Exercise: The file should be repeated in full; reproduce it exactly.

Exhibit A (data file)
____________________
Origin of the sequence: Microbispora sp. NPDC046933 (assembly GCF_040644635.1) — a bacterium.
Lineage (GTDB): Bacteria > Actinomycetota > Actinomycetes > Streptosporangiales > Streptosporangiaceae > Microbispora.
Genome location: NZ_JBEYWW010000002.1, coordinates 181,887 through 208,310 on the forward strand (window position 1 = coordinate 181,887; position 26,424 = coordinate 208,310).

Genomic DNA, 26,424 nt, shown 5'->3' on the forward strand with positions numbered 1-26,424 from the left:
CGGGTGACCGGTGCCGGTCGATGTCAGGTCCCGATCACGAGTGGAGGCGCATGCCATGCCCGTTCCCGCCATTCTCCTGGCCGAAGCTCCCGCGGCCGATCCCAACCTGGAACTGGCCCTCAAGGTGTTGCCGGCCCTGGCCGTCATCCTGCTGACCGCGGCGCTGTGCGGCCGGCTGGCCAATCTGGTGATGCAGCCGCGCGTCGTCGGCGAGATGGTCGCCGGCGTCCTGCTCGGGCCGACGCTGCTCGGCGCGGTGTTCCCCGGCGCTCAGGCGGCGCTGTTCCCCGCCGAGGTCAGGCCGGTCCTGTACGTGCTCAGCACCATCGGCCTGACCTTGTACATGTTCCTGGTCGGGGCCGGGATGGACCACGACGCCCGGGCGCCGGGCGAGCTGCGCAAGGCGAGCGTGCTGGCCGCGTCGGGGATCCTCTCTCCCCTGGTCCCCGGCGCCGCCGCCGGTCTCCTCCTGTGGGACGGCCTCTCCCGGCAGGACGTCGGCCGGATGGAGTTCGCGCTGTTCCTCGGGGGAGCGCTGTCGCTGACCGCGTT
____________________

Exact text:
Origin of the sequence: Microbispora sp. NPDC046933 (assembly GCF_040644635.1) — a bacterium.
Lineage (GTDB): Bacteria > Actinomycetota > Actinomycetes > Streptosporangiales > Streptosporangiaceae > Microbispora.
Genome location: NZ_JBEYWW010000002.1, coordinates 181,887 through 208,310 on the forward strand (window position 1 = coordinate 181,887; position 26,424 = coordinate 208,310).

Genomic DNA, 26,424 nt, shown 5'->3' on the forward strand with positions numbered 1-26,424 from the left:
CGGGTGACCGGTGCCGGTCGATGTCAGGTCCCGATCACGAGTGGAGGCGCATGCCATGCCCGTTCCCGCCATTCTCCTGGCCGAAGCTCCCGCGGCCGATCCCAACCTGGAACTGGCCCTCAAGGTGTTGCCGGCCCTGGCCGTCATCCTGCTGACCGCGGCGCTGTGCGGCCGGCTGGCCAATCTGGTGATGCAGCCGCGCGTCGTCGGCGAGATGGTCGCCGGCGTCCTGCTCGGGCCGACGCTGCTCGGCGCGGTGTTCCCCGGCGCTCAGGCGGCGCTGTTCCCCGCCGAGGTCAGGCCGGTCCTGTACGTGCTCAGCACCATCGGCCTGACCTTGTACATGTTCCTGGTCGGGGCCGGGATGGACCACGACGCCCGGGCGCCGGGCGAGCTGCGCAAGGCGAGCGTGCTGGCCGCGTCGGGGATCCTCTCTCCCCTGGTCCCCGGCGCCGCCGCCGGTCTCCTCCTGTGGGACGGCCTCTCCCGGCAGGACGTCGGCCGGATGGAGTTCGCGCTGTTCCTCGGGGGAGCGCTGTCGCTGACCGCGTT